What makes alpacas so special?
Alpacas are members of the South American camelid family and closely resemble llamas. They orginally and still reside mainly in the mountains of Peru in the South Andes Region. Alpacas were imported from Peru into the United States up to the late 1990's. Since then, the North American alpaca population has grown through domestic breeding. There are a little over 240,000 alpacas in the United States today. Peru has approximately 2 million alpacas.
The alpaca is renowned for its fine and sumptious hair which is shorn annually to be made into yarn for fine garments.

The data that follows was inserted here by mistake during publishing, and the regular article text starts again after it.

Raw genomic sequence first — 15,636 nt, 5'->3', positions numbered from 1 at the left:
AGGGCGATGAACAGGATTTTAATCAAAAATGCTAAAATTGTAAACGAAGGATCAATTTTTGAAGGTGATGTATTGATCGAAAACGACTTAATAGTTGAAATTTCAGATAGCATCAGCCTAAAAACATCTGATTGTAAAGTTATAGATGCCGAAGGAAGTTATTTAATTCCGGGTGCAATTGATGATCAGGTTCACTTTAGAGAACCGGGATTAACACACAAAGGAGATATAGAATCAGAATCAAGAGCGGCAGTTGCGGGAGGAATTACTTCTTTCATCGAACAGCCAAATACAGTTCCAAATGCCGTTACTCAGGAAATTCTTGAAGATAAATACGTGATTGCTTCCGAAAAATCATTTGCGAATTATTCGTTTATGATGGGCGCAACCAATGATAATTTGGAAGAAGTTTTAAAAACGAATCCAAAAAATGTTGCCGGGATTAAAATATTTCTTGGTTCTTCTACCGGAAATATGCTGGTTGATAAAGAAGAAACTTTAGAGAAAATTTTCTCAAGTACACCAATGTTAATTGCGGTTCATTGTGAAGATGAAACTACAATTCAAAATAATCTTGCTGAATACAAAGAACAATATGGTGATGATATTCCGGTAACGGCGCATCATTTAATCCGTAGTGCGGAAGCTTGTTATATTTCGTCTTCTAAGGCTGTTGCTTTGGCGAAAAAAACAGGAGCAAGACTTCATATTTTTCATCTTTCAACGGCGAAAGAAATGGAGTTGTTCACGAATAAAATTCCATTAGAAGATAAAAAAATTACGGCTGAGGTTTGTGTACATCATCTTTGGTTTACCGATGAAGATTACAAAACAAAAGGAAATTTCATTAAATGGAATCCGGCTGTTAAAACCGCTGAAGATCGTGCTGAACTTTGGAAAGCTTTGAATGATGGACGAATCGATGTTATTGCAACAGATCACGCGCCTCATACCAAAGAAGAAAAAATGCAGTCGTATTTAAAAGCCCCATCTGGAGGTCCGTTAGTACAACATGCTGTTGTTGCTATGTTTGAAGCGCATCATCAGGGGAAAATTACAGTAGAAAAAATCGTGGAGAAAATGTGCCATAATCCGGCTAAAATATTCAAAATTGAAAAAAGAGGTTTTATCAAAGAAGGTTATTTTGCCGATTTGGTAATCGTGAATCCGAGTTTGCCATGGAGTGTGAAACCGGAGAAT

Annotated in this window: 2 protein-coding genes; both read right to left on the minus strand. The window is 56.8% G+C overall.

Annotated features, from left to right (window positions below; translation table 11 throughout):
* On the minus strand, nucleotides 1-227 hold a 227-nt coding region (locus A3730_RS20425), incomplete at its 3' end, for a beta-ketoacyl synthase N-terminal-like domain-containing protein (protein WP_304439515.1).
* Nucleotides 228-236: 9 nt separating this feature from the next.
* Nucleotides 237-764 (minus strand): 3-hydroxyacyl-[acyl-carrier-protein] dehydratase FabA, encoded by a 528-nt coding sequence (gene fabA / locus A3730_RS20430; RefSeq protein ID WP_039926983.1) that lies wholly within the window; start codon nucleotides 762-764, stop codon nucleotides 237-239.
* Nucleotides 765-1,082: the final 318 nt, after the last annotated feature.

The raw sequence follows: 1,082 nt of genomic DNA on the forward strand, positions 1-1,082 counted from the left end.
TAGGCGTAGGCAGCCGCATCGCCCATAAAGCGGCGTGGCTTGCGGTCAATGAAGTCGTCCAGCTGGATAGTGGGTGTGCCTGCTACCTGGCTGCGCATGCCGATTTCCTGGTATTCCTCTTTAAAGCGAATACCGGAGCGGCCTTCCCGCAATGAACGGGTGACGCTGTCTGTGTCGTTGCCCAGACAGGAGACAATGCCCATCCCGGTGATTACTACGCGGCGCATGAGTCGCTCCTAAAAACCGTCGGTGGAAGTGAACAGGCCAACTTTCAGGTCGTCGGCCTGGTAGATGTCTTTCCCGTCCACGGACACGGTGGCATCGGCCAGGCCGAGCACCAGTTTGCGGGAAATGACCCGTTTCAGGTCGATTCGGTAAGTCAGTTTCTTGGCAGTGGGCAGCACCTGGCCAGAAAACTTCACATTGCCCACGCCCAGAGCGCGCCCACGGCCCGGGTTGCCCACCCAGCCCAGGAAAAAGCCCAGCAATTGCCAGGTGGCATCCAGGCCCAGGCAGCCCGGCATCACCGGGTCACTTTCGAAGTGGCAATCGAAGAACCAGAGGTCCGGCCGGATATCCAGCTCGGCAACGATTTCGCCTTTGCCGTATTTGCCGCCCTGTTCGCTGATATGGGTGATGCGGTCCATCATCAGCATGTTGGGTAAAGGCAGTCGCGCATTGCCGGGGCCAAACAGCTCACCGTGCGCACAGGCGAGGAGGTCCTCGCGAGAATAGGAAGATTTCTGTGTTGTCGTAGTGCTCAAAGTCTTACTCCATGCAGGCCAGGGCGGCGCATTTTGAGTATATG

Their fiber comes in 22 natural colors. Their fiber is very strong yet very soft. It is naturally hypoallergenic because it has no lanolin like Sheep's fiber and the outside of the folicle is smooth. Alpaca hair folicles are hollow which traps air and holds heat while wicking away moisture. It dyes beautifully. The fleece is a spinners and knitters gold.
Alpacas are kind to the earth as they have leathery foot pads with two toes on each foot. They eat hay and minerals.
Alpacas can adapt to extreme conditions because of their fiber. They can live in altitudes of more than 13,000 ft (4,000 m) and withstand temperatures as low as 5°F (-15°C).